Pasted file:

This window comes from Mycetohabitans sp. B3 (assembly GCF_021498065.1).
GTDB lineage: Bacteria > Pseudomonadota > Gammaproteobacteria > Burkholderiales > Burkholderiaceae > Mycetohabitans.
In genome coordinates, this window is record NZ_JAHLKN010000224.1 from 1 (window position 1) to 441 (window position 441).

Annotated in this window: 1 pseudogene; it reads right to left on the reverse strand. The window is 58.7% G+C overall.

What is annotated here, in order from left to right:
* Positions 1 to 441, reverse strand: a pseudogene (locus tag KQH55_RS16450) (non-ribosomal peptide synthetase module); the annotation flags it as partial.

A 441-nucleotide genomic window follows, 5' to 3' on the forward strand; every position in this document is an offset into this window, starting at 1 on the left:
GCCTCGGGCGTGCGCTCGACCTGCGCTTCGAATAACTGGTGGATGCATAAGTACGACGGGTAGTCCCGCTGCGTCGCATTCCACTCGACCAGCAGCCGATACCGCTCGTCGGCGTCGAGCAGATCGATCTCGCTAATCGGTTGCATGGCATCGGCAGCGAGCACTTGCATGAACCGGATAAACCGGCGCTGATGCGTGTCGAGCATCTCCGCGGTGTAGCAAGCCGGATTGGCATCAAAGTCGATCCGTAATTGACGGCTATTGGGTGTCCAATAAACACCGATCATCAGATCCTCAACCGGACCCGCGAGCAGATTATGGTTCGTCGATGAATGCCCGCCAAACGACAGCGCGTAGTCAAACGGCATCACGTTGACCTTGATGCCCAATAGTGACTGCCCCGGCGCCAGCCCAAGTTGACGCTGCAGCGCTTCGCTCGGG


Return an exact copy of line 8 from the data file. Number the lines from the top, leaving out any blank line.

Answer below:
GCCTCGGGCGTGCGCTCGACCTGCGCTTCGAATAACTGGTGGATGCATAAGTACGACGGGTAGTCCCGCTGCGTCGCATTCCACTCGACCAGCAGCCGATACCGCTCGTCGGCGTCGAGCAGATCGATCTCGCTAATCGGTTGCATGGCATCGGCAGCGAGCACTTGCATGAACCGGATAAACCGGCGCTGATGCGTGTCGAGCATCTCCGCGGTGTAGCAAGCCGGATTGGCATCAAAGTCGATCCGTAATTGACGGCTATTGGGTGTCCAATAAACACCGATCATCAGATCCTCAACCGGACCCGCGAGCAGATTATGGTTCGTCGATGAATGCCCGCCAAACGACAGCGCGTAGTCAAACGGCATCACGTTGACCTTGATGCCCAATAGTGACTGCCCCGGCGCCAGCCCAAGTTGACGCTGCAGCGCTTCGCTCGGG